In Show Filmed In Person, GDS Theater Presents—and Undergoes—Spring Awakening

Sophomore Jacqueline Metzger on stage during a filming session for Spring Awakening. Photo by Olivia Brown.

Performing Arts Department Chair Laura Rosberg made a bold choice for GDS’ 2021 spring musical: Spring Awakening. The show, written by Steven Sater with music by Duncan Sheik, follows a group of teenagers coming of age in 1890s Germany and addresses depression, addiction, suicide and sexuality.

“It’s about teenagers growing up and discovering things that they aren’t told by their parents,” explained junior Eli Faber, who plays Hanschen, one of the adolescents. 

Sexuality is a major theme throughout the score, which features songs like “Touch Me” and “The Word of Your Body,” as well as the explicit “Totally Fucked” and “The Bitch of Living.” Due to the mature content, GDS has advised that only students in eighth grade and up watch the musical, which premiered in a Zoom event on Friday, May 21. 

Technical Director Christal Boyd told the Bit that she initially had concerns about the musical’s motifs. Boyd said she had seen the musical on Broadway and was “aware of some of the things that would bring up content warnings.” However, she knew that Rosberg, who has been at GDS for decades, had directed shows with difficult material before, which made Boyd confident that they could pull it off.

Both Faber and junior Felicia Paul, another member of the musical’s cast, had similar reservations after hearing of Rosberg’s pick. However, they grew more comfortable over time with the show’s emotionally fraught nature. “Being more exposed and immersed in what we were doing, I got a little bit desensitized” to the plot’s shocking elements, Paul said. “But the subject matter is still very heavy.”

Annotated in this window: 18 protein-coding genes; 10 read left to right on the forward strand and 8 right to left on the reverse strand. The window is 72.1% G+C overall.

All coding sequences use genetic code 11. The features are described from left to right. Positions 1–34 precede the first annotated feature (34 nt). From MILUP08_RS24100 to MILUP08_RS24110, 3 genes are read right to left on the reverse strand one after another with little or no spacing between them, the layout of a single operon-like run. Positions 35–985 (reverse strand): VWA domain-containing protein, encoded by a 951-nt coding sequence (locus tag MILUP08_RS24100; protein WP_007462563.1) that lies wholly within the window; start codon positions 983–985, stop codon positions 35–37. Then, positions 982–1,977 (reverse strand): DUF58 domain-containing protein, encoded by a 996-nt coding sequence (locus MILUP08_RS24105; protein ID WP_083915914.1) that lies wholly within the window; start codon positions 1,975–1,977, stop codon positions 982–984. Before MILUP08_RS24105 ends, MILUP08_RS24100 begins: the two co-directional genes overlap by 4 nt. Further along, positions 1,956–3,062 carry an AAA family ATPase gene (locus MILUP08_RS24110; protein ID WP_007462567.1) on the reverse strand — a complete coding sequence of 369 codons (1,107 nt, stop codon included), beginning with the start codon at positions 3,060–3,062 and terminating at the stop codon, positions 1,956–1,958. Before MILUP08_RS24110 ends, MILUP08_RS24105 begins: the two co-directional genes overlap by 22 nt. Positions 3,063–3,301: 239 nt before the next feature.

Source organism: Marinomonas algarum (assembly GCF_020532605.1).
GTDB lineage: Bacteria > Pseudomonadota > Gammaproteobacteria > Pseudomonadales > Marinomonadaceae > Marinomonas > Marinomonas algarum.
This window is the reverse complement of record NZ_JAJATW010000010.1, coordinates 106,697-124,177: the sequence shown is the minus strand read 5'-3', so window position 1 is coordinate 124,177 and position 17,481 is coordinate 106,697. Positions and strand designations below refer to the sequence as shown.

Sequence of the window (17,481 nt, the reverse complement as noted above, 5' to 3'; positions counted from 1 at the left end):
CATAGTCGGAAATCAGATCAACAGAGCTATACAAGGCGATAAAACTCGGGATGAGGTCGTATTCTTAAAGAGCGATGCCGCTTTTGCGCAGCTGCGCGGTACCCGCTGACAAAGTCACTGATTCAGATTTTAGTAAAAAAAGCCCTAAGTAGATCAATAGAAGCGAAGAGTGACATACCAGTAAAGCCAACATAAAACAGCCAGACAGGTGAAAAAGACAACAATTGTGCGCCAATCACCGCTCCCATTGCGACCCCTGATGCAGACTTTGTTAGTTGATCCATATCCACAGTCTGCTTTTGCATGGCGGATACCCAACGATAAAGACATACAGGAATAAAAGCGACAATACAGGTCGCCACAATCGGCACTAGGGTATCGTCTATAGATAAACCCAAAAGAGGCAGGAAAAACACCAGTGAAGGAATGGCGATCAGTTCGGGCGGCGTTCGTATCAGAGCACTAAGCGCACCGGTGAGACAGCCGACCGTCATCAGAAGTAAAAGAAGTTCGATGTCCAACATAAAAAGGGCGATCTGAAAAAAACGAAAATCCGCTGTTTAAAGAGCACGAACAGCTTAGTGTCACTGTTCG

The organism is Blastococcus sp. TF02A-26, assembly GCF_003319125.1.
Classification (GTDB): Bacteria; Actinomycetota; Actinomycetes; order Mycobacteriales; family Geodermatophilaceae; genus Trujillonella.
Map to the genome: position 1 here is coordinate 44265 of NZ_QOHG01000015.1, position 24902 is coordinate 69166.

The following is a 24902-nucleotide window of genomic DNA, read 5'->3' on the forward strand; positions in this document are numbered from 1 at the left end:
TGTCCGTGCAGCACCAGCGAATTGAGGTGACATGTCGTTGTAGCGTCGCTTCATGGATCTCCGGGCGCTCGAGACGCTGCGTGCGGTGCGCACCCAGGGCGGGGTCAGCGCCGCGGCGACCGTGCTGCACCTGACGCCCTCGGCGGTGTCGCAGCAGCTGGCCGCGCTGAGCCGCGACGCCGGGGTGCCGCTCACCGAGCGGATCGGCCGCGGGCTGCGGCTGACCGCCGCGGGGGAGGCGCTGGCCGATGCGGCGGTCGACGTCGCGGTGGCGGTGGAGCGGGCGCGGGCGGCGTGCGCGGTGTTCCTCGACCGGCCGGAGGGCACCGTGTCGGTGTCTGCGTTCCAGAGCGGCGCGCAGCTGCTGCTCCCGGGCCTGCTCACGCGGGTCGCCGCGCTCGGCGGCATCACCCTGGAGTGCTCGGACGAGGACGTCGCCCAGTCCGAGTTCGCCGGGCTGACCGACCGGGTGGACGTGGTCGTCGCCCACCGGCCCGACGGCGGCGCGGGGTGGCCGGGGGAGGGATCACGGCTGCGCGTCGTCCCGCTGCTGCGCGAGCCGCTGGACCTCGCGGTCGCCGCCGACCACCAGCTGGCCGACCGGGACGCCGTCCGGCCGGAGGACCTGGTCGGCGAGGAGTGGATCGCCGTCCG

Rosberg said the musical’s themes are “sophisticated in some ways, because you know there’s a few naughty words, but that has to do with growing up and discovering who you are, not [only] who you are sexually, which everybody gets hung up on.” 

When the cast was assembled and began work in February, they had to block scenes on Zoom. Rosberg wasn’t sure then if the performers would be able to film the final show in person, but, after the school’s restrictions loosened, they were. The filming process in the Black Box concluded on May 12.

Rosberg almost foresaw the shift to in-person school, saying that she initially chose the musical in the winter because she had “this weird optimism that by spring we might be beginning to come out of the pandemic, so it had a certain appeal for me that maybe there’s a certain awakening going on.”

However, due to GDS’ COVID restrictions, the actors were still not allowed to touch each other. They were instructed to substitute acts like kissing with sign language gestures and had to rely on their acting skills to show intimacy while maintaining distance. 

Paul and Faber expressed appreciation for being able to record the show in person. Faber said of theater, “I do it for the community and I do it for the people. That was really missing in the fall and even in the winter, so it was super nice to have that collaborative in-person space.”

Faber also commented on Rosberg’s commitment to maintaining the musical format. “I have to give Laura a huge shoutout for sticking to her MO the whole time through,” Faber said. “She kept it as a theater show that’s just being filmed. She didn’t try to make it a movie.”

Rehearsing and recording on campus allowed for more of the small moments that bring cast and crew members together. Paul, who plays Anna, recalled an incident while the cast was recording a song called “My Junk.” During a portion of dialogue, an actor’s phone started ringing. “We were all sitting there, and didn’t know if we were allowed to laugh, but then Eli started laughing, and I saw Caleigh [Vergeer] start laughing, and I was like, ‘okay, we’re definitely going to have to redo it,’ so then I started laughing.”

Faber, who also worked on the production’s recording and sound mixing, said he was able to record multiple performers’ voices at the same time on campus, an improvement from the all-virtual shows of the past year. 

The show will premiere on a Zoom meeting on May 21 at 7 p.m. The audience will also be able to hear from the designers, technicians, actors and directors. According to the show’s GDS webpage, the recording will continue to be available for a limited time after the premiere. Each student who worked on the show and GDS staff member is eligible for one free ticket, and five-dollar tickets are available on the GDS website for everyone else.

(One of the writers, Margaret Blomstrom, was a member of the scenic crew for Spring Awakening.)